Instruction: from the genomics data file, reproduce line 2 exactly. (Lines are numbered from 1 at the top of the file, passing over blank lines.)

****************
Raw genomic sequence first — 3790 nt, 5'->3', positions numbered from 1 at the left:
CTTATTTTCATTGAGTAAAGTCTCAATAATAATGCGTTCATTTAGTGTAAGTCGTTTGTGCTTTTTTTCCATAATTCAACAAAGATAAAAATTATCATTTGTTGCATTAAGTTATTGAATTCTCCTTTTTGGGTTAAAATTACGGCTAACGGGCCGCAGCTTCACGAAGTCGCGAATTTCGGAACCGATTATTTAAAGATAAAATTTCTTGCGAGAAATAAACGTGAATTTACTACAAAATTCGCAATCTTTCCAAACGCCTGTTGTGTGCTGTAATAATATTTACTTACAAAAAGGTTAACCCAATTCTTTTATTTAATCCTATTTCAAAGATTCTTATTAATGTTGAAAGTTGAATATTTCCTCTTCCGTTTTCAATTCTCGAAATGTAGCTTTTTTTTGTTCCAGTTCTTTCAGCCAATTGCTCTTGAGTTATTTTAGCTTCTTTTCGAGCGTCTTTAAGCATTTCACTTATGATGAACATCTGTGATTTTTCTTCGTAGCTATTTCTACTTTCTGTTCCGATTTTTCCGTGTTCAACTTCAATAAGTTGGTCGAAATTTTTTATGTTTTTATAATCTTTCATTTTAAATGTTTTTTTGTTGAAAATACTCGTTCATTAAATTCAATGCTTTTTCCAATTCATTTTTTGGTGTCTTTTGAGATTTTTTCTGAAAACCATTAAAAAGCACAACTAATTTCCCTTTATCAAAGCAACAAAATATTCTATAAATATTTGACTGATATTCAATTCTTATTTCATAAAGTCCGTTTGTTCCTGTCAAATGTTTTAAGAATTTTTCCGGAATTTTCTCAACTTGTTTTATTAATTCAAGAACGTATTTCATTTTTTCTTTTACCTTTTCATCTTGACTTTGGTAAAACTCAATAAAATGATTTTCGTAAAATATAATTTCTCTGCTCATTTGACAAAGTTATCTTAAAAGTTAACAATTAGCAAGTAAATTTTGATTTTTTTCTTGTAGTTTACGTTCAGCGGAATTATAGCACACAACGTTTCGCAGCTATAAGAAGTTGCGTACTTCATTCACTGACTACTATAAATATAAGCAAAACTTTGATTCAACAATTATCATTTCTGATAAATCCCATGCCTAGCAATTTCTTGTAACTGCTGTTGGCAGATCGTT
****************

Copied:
CTTATTTTCATTGAGTAAAGTCTCAATAATAATGCGTTCATTTAGTGTAAGTCGTTTGTGCTTTTTTTCCATAATTCAACAAAGATAAAAATTATCATTTGTTGCATTAAGTTATTGAATTCTCCTTTTTGGGTTAAAATTACGGCTAACGGGCCGCAGCTTCACGAAGTCGCGAATTTCGGAACCGATTATTTAAAGATAAAATTTCTTGCGAGAAATAAACGTGAATTTACTACAAAATTCGCAATCTTTCCAAACGCCTGTTGTGTGCTGTAATAATATTTACTTACAAAAAGGTTAACCCAATTCTTTTATTTAATCCTATTTCAAAGATTCTTATTAATGTTGAAAGTTGAATATTTCCTCTTCCGTTTTCAATTCTCGAAATGTAGCTTTTTTTTGTTCCAGTTCTTTCAGCCAATTGCTCTTGAGTTATTTTAGCTTCTTTTCGAGCGTCTTTAAGCATTTCACTTATGATGAACATCTGTGATTTTTCTTCGTAGCTATTTCTACTTTCTGTTCCGATTTTTCCGTGTTCAACTTCAATAAGTTGGTCGAAATTTTTTATGTTTTTATAATCTTTCATTTTAAATGTTTTTTTGTTGAAAATACTCGTTCATTAAATTCAATGCTTTTTCCAATTCATTTTTTGGTGTCTTTTGAGATTTTTTCTGAAAACCATTAAAAAGCACAACTAATTTCCCTTTATCAAAGCAACAAAATATTCTATAAATATTTGACTGATATTCAATTCTTATTTCATAAAGTCCGTTTGTTCCTGTCAAATGTTTTAAGAATTTTTCCGGAATTTTCTCAACTTGTTTTATTAATTCAAGAACGTATTTCATTTTTTCTTTTACCTTTTCATCTTGACTTTGGTAAAACTCAATAAAATGATTTTCGTAAAATATAATTTCTCTGCTCATTTGACAAAGTTATCTTAAAAGTTAACAATTAGCAAGTAAATTTTGATTTTTTTCTTGTAGTTTACGTTCAGCGGAATTATAGCACACAACGTTTCGCAGCTATAAGAAGTTGCGTACTTCATTCACTGACTACTATAAATATAAGCAAAACTTTGATTCAACAATTATCATTTCTGATAAATCCCATGCCTAGCAATTTCTTGTAACTGCTGTTGGCAGATCGTT